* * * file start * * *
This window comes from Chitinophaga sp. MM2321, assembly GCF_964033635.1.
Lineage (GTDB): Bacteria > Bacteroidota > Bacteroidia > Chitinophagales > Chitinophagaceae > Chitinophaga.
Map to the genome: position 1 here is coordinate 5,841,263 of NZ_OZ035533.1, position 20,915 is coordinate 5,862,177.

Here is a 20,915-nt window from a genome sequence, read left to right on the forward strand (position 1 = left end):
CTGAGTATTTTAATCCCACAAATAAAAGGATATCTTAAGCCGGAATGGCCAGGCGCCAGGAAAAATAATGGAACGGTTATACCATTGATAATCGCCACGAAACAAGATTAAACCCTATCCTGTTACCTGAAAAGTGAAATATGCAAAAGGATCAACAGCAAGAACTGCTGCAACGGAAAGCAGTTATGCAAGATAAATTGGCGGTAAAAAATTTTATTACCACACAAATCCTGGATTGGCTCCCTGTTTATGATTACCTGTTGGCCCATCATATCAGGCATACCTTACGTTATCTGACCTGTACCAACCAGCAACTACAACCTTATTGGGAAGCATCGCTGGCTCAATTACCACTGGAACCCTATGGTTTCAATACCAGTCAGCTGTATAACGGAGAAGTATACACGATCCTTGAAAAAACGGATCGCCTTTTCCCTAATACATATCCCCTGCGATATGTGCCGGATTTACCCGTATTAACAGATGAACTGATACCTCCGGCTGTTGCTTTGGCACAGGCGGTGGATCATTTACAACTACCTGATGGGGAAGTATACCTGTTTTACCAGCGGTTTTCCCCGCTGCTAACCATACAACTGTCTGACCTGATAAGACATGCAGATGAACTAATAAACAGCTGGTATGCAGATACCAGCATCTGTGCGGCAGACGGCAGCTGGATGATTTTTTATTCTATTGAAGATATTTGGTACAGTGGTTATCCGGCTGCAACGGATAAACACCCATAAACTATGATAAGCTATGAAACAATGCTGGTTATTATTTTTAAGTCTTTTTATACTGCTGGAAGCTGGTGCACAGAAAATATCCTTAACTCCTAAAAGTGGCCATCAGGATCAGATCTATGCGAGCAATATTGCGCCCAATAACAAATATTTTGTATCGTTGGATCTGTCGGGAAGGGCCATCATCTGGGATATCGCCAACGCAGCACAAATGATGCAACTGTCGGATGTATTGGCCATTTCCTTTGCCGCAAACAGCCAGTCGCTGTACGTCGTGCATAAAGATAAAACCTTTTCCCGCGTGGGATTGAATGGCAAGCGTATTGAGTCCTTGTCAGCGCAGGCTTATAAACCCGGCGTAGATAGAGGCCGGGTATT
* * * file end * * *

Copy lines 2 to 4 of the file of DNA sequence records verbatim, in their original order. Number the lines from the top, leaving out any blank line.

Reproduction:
Lineage (GTDB): Bacteria > Bacteroidota > Bacteroidia > Chitinophagales > Chitinophagaceae > Chitinophaga.
Map to the genome: position 1 here is coordinate 5,841,263 of NZ_OZ035533.1, position 20,915 is coordinate 5,862,177.

Here is a 20,915-nt window from a genome sequence, read left to right on the forward strand (position 1 = left end):